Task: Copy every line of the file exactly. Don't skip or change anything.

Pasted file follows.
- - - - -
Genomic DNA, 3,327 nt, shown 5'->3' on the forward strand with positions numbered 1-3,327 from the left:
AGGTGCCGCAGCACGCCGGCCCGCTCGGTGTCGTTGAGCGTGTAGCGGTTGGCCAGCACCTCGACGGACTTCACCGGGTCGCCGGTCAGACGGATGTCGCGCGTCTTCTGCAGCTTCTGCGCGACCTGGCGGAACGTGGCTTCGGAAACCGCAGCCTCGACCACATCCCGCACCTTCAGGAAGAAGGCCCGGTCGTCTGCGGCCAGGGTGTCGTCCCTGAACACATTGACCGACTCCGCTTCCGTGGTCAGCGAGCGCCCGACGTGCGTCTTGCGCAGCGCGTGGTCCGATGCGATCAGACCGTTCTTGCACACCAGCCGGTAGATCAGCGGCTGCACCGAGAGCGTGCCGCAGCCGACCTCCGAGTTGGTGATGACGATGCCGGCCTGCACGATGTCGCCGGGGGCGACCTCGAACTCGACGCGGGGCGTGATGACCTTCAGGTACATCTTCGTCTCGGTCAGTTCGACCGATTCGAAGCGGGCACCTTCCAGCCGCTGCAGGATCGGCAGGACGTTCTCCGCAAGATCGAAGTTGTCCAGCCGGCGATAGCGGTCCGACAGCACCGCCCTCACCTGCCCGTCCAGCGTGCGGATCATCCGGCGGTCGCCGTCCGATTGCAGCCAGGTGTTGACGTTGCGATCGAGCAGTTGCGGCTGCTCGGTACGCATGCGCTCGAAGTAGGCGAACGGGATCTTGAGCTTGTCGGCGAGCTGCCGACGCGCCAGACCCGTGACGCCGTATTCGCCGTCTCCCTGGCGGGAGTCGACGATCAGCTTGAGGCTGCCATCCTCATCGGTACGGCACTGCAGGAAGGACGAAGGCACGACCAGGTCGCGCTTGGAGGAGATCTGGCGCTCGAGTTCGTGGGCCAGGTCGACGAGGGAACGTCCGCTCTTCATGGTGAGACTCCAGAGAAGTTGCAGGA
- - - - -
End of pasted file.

Genomic DNA, 3,327 nt, shown 5'->3' on the forward strand with positions numbered 1-3,327 from the left:
AGGTGCCGCAGCACGCCGGCCCGCTCGGTGTCGTTGAGCGTGTAGCGGTTGGCCAGCACCTCGACGGACTTCACCGGGTCGCCGGTCAGACGGATGTCGCGCGTCTTCTGCAGCTTCTGCGCGACCTGGCGGAACGTGGCTTCGGAAACCGCAGCCTCGACCACATCCCGCACCTTCAGGAAGAAGGCCCGGTCGTCTGCGGCCAGGGTGTCGTCCCTGAACACATTGACCGACTCCGCTTCCGTGGTCAGCGAGCGCCCGACGTGCGTCTTGCGCAGCGCGTGGTCCGATGCGATCAGACCGTTCTTGCACACCAGCCGGTAGATCAGCGGCTGCACCGAGAGCGTGCCGCAGCCGACCTCCGAGTTGGTGATGACGATGCCGGCCTGCACGATGTCGCCGGGGGCGACCTCGAACTCGACGCGGGGCGTGATGACCTTCAGGTACATCTTCGTCTCGGTCAGTTCGACCGATTCGAAGCGGGCACCTTCCAGCCGCTGCAGGATCGGCAGGACGTTCTCCGCAAGATCGAAGTTGTCCAGCCGGCGATAGCGGTCCGACAGCACCGCCCTCACCTGCCCGTCCAGCGTGCGGATCATCCGGCGGTCGCCGTCCGATTGCAGCCAGGTGTTGACGTTGCGATCGAGCAGTTGCGGCTGCTCGGTACGCATGCGCTCGAAGTAGGCGAACGGGATCTTGAGCTTGTCGGCGAGCTGCCGACGCGCCAGACCCGTGACGCCGTATTCGCCGTCTCCCTGGCGGGAGTCGACGATCAGCTTGAGGCTGCCATCCTCATCGGTACGGCACTGCAGGAAGGACGAAGGCACGACCAGGTCGCGCTTGGAGGAGATCTGGCGCTCGAGTTCGTGGGCCAGGTCGACGAGGGAACGTCCGCTCTTCATGGTGAGACTCCAGAGAAGTTGCAGGA